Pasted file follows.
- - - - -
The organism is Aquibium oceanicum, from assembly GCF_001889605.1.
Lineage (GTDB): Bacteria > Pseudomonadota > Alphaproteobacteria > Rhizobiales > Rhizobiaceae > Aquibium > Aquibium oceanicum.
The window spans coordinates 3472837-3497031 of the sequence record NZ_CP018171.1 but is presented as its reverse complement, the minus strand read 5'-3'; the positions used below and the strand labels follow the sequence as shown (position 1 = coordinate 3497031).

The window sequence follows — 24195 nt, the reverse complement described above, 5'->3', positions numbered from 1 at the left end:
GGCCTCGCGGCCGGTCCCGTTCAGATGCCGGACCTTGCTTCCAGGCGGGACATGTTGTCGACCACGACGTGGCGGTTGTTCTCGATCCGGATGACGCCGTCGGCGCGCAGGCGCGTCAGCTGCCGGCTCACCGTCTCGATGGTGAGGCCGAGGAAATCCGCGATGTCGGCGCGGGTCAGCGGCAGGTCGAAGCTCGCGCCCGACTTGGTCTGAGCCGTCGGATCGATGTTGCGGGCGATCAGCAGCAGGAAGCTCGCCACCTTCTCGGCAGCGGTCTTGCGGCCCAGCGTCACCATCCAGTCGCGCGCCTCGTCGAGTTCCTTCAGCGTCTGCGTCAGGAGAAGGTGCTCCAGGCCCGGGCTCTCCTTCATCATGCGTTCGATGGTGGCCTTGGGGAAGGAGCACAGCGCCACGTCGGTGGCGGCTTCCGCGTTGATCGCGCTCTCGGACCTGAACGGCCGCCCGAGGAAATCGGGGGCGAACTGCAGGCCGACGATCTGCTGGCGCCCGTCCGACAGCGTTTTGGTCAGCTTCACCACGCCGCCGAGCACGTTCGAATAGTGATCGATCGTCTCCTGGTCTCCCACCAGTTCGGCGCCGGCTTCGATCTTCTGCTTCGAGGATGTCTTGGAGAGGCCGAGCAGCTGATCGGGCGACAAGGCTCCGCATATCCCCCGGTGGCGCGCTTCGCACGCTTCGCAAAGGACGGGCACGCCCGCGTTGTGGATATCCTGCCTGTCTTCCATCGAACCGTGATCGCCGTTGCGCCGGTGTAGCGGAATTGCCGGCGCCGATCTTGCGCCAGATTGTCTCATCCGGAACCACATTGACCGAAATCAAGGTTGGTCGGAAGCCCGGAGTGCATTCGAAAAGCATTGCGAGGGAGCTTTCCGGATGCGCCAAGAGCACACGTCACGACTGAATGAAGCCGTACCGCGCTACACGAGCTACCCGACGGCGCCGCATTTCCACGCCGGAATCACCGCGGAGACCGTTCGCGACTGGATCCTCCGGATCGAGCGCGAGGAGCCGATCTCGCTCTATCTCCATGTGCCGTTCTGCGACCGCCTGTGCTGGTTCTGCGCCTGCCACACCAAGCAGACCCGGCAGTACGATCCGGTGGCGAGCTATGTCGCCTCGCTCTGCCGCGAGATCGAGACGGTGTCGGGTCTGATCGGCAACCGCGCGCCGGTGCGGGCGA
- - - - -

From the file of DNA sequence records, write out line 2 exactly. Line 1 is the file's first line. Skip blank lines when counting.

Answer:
Lineage (GTDB): Bacteria > Pseudomonadota > Alphaproteobacteria > Rhizobiales > Rhizobiaceae > Aquibium > Aquibium oceanicum.